Zenani Dlamini takes Winnie detractors to task
Her Royal Highness Zenani Dlamini took aim at her mother’s detractors while giving a joint tribute with her sister Zindzi Mandela at Orlando Stadium on Saturday.
Dlamini – who struggled to begin her speech as she was interrupted by bouts of coughing – said popular history had erased Madikizela-Mandela’s contributions and other women from the liberation struggle. People could be forgiven if they thought it was a “man’s struggle and a man’s triumph”.
“Nothing could be further from the truth. My mother is one of the many women who rose against patriarchy, prejudice and the might of a nuclear-armed state to bring about the peace and democracy we enjoy today” said Dlamini.
The struggle hero’s daughter expressed her gratitude to the young women who stood up under the banner of the #IAmWinnie movement and “took a stand of in deep solidarity” with Madikizela-Mandela against the negative narrative that had become her public story.
“You show that we can be beautiful, powerful and revolutionary – even as we challenge the lies that have been peddled for so long.”
“As the world, particularly the media, who have been directly complicit in the smear campaign against my mother, took notice of your resistance so too did this narrative begin to change” said Dlamini.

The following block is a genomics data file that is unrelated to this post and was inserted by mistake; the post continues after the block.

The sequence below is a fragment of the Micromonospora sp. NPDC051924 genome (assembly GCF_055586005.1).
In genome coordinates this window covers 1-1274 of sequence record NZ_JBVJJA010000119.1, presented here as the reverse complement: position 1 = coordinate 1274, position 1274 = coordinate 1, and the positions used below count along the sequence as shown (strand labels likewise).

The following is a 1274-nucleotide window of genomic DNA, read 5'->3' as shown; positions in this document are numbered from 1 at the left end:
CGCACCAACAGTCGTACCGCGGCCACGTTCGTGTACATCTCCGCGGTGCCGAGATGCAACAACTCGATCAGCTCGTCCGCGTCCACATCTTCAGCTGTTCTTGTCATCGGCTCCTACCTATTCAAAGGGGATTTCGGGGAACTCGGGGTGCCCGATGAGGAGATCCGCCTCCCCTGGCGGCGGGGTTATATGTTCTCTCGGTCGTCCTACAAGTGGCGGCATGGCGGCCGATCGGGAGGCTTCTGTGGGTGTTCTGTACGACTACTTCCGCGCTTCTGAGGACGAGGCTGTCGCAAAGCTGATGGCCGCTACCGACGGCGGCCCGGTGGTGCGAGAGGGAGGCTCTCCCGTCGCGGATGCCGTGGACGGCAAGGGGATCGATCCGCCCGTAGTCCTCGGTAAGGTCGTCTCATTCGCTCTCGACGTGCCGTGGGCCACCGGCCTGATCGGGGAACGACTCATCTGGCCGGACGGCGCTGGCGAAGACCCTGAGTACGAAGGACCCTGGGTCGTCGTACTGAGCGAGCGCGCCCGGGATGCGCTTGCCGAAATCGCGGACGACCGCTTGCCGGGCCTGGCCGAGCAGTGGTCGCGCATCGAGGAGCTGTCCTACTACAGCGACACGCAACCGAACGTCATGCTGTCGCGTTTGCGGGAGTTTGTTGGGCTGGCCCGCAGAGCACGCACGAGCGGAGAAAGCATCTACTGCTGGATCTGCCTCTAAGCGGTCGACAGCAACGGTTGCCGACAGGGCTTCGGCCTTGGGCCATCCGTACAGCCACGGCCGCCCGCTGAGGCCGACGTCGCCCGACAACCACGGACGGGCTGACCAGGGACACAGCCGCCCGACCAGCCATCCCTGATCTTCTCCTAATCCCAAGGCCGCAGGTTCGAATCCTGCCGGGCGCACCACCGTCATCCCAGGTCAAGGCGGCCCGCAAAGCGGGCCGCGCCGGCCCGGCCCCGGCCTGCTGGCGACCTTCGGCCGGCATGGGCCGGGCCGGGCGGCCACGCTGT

To a crowd shouting “Bua! Bua!” Dlamini questioned why some who had known the truth about her mother waited until her death to speak.
“I think their actions are actions of extreme cruelty because they robbed my mother of her rightful legacy during her lifetime. It is little comfort to us that they have come out now,” she said.
“I was particularly angered by the former police commissioner George Fivaz for cruelly only coming out with the truth after my mother’s death,” she said.
Fivaz had ordered the reopening of Stompie Seipie’s case, the 14-year-old boy who was suspected to have been killed under Winnie’s watch. He recently said there was no evidence linking Winnie to the murder.
Economic Freedom Fighters Commander in Chief Julius Malema took off on the same note saying some of Winnie’s biggest critics had now turned into her biggest mourners.
Malema said he had spoken to Seipei’s mother who refused to speak on the podium because she didn’t want to cause unnecessary squabbles at “the mother of the nation’s funeral”.
“Some of those who sold out the regime are here. And what is funny mama is that they are crying the loudest” said Malema.
“The UDF cabal is here,” said Malema, to the roaring crowd, a section of which was dominated by red T-shirts and berets.
Malema was speaking in refernce to a press conference held by the United Democratic Front in 1989, where it disassociated itself with Madikizela-Mandela. “The cabal that rejected you… and sent you to the brutal apartheid regime is here.”
“Mama, you never told me how we must greet them when they come here,” he said.
The EFF president assured Winnie’s children that none of them would be “treated like they have leprosy” while he is still alive.
In her final words, Dlamini acknowledged that she and her sister Zindzi have been fortunate to have Winnie and Nelson Mandela as their parents.
“Unlike many of those who imagined a contested legacy between my mother and my father we do not have that luxury because they are our parents. All we ask, no matter how tempting it is to compare and contrast them, just know that sometimes it is enough to contemplate two historical figures and accept that they complimented each other far more than any popular narrative.”
Malema challenged the ANC to rename Cape Town International airport in Madikizela-Mandela’s name in honour of her legacy.